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January-February, 2008

Laws will necessitate changes in bus policy

Kimberly A. Small, assistant general counsel for IASB, answers the question for this issue.

Question: We provide school bus transportation for our students. With all the new public acts concerning school bus transportation, what do we need to do with our policies and procedures?

Answer: Three new school bus transportation laws affect school districts that provide busing for students; some of the new requirements hinge upon whether the school district owns its buses or contracts for bus service. Sample policy and procedure language designed to meet the requirements of this legislation was included in the October 2007 issue of PRESS. Here is a short synopsis of who should do what:

Strobe lights

Already in effect, 625 ILCS 5/12-815, added by P.A. 95-319, now states that a school bus driver may illuminate the bus strobe light any time that students are aboard the bus, as opposed to when the bus is stopped or moving very slowly with students aboard. School boards may want to direct, through policy, that their administrators implement procedures for illumination of bus strobe lights at any time a bus is transporting students.

Erratic driving reports

By January 1, 2008, school bus owners must establish procedures for accepting erratic driving reports, which shall include an internal investigation of the events leading to the complaint as well as a report to the complaining party on the results of the investigation and any action taken. (625 ILCS 5/12-821, as amended by P.A. 95-176)

This means districts owning school buses must follow the procedural requirements set forth in the new Act for accepting erratic driving reports.

IASB suggests immediate action by school boards in districts that own buses to amend their busing policies. Our sample policy directs the superintendent to establish procedures for accepting erratic driving reports in accordance with state law. The sample procedure follows the minimum requirements set forth in the Act and assumes the district is the owner of school buses. Of course, the school bus owners may always require additional steps above the minimum requirements.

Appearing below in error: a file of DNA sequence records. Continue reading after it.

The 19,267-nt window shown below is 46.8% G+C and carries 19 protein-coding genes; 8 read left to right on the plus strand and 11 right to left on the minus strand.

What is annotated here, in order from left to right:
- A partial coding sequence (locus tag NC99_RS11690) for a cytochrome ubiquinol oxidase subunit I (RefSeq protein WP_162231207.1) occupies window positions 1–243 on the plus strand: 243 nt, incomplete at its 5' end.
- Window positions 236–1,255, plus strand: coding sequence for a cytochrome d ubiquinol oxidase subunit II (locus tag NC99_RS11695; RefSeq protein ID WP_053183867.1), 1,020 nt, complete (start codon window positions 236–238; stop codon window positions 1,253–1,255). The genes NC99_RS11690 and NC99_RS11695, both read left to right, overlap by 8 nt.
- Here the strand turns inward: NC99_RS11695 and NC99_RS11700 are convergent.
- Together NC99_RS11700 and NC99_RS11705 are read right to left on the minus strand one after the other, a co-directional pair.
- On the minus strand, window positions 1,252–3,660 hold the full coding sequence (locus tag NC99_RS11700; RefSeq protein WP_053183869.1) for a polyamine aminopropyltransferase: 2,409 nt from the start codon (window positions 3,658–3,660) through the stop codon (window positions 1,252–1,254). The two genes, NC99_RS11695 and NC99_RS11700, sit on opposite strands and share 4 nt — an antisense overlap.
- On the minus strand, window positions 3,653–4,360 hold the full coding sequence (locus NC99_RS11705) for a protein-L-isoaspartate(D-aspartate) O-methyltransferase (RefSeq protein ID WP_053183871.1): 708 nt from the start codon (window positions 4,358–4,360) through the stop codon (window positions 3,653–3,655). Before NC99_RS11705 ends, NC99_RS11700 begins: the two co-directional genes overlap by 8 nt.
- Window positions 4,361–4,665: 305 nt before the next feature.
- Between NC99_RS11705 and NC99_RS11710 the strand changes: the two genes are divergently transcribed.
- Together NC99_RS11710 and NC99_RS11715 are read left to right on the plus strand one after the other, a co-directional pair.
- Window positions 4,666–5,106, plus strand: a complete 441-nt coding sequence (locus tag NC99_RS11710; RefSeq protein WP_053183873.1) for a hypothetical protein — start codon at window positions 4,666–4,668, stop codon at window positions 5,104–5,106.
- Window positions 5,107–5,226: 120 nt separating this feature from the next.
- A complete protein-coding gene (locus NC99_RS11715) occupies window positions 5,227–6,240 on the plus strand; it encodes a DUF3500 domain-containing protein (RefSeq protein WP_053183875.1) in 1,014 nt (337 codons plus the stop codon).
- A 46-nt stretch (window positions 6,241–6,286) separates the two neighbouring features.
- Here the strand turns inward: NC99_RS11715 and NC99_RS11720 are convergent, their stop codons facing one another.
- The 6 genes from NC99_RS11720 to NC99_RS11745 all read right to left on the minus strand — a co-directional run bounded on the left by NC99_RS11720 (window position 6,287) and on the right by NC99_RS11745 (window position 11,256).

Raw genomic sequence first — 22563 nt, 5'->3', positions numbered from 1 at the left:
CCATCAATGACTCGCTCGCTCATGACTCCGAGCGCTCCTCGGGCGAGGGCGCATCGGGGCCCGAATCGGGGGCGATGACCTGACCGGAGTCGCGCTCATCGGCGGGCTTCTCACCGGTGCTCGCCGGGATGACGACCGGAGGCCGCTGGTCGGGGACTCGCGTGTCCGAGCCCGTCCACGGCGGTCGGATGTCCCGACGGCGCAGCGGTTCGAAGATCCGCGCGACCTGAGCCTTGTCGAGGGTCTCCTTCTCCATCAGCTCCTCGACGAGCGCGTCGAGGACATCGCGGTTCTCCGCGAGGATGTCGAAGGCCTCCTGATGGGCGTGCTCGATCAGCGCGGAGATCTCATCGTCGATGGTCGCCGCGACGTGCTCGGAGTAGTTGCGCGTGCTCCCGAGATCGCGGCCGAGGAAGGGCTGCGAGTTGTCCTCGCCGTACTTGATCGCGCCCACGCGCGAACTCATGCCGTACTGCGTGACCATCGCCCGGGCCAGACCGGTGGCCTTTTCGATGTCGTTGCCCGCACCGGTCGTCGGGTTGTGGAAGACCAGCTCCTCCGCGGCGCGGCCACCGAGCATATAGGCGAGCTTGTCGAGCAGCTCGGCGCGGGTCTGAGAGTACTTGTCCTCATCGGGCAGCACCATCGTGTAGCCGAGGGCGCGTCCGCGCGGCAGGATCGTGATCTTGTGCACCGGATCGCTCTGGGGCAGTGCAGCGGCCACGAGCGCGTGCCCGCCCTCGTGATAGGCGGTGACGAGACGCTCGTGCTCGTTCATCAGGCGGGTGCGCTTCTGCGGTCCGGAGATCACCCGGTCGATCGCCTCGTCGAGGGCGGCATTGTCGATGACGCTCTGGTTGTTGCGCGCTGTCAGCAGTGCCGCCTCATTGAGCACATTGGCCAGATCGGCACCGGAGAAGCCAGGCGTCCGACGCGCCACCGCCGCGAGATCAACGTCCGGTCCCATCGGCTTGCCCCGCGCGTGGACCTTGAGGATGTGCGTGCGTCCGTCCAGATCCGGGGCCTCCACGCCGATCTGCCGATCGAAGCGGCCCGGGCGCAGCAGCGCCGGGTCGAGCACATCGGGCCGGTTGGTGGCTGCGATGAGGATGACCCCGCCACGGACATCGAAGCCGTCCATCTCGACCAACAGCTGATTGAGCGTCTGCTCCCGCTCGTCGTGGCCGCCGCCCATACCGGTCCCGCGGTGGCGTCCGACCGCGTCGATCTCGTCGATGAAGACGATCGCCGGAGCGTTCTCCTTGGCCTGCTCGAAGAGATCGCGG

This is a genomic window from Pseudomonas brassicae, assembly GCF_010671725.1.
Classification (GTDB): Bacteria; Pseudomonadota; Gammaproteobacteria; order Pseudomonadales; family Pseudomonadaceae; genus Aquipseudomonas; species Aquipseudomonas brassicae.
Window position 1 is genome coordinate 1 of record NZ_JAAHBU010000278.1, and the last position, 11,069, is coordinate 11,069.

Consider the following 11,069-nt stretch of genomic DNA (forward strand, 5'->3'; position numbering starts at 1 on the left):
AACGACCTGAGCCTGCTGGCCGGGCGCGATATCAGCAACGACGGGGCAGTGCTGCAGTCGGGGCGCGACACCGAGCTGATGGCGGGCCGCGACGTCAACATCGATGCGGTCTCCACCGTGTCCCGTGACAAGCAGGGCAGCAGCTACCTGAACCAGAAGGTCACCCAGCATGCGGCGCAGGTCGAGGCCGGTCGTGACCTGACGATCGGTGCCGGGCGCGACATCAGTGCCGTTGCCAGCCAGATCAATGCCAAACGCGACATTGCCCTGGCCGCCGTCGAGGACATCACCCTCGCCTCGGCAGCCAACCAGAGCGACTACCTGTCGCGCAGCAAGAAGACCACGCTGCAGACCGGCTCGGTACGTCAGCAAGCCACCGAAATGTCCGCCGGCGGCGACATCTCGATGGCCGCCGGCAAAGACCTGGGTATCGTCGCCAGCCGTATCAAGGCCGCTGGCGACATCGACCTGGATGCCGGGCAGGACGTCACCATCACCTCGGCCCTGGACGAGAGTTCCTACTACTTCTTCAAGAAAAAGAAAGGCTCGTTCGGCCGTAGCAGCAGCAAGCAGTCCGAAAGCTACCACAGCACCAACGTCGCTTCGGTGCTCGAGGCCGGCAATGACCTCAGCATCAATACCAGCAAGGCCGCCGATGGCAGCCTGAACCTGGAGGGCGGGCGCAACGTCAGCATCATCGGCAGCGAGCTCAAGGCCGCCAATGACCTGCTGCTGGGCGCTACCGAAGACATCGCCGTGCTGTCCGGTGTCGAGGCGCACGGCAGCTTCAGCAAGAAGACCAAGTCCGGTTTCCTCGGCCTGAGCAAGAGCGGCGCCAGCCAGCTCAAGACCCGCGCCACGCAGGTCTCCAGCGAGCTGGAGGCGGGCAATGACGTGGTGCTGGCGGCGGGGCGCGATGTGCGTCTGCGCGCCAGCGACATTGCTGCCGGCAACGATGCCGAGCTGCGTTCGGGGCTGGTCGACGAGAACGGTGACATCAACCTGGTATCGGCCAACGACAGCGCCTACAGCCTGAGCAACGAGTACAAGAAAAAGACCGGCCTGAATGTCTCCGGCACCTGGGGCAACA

School boards of districts that contract out their buses may want to set policy directing the superintendent to establish procedures for communication with their contracted school bus owners to ensure their contractors have these required procedures in place.

This new Act also requires each school bus operated in Illinois to have a telephone number displayed on the rear of the bus to report erratic driving. The Illinois Department of Transportation (IDOT), Division of Traffic Safety, which establishes standards for construction and maintenance of school buses, is currently in the process of promulgating rules regarding appropriate signage and its placement on buses. Those rules will be located at 92 Ill.AdminCode sections 440-3 when the rulemaking process is finalized. When the rules will be finalized is unknown at this time, but IDOT issued a letter to school bus operators on September 5, 2007, detailing the letter size requirements and where the signs should be located on the bus.

Post-trip vehicle inspection

By January 1, 2008, 625 ILCS 5/12-816, as amended by P.A. 95-260, requires that school districts have a post-trip vehicle inspection policy to ensure that the drivers are the last persons leaving the school vehicle. If the district uses a private sector company, then the district must require in its contract that the private sector company have a post-trip inspection procedure in place.

Here again, IASB suggests immediate action by all school boards to ensure that an adopted post-trip vehicle inspection policy exists.

IASB's sample policy directs the superintendent to develop and implement a post-trip inspection procedure. The sample procedure follows the procedure prescribed in the new state law: school bus drivers must perform a visual sweep of the school bus for sleeping children at the end of a route, work shift or workday by: 1) activating the interior lights of the bus to assist the driver in seeing in and under each seat, and 2) walking to the rear of the school bus/vehicle checking in and under each seat.

School officials reviewing and making these policy and procedure changes should discuss all questions with their legal counsel to ensure they comply with all of the new requirements of these new acts affecting bus transportation.

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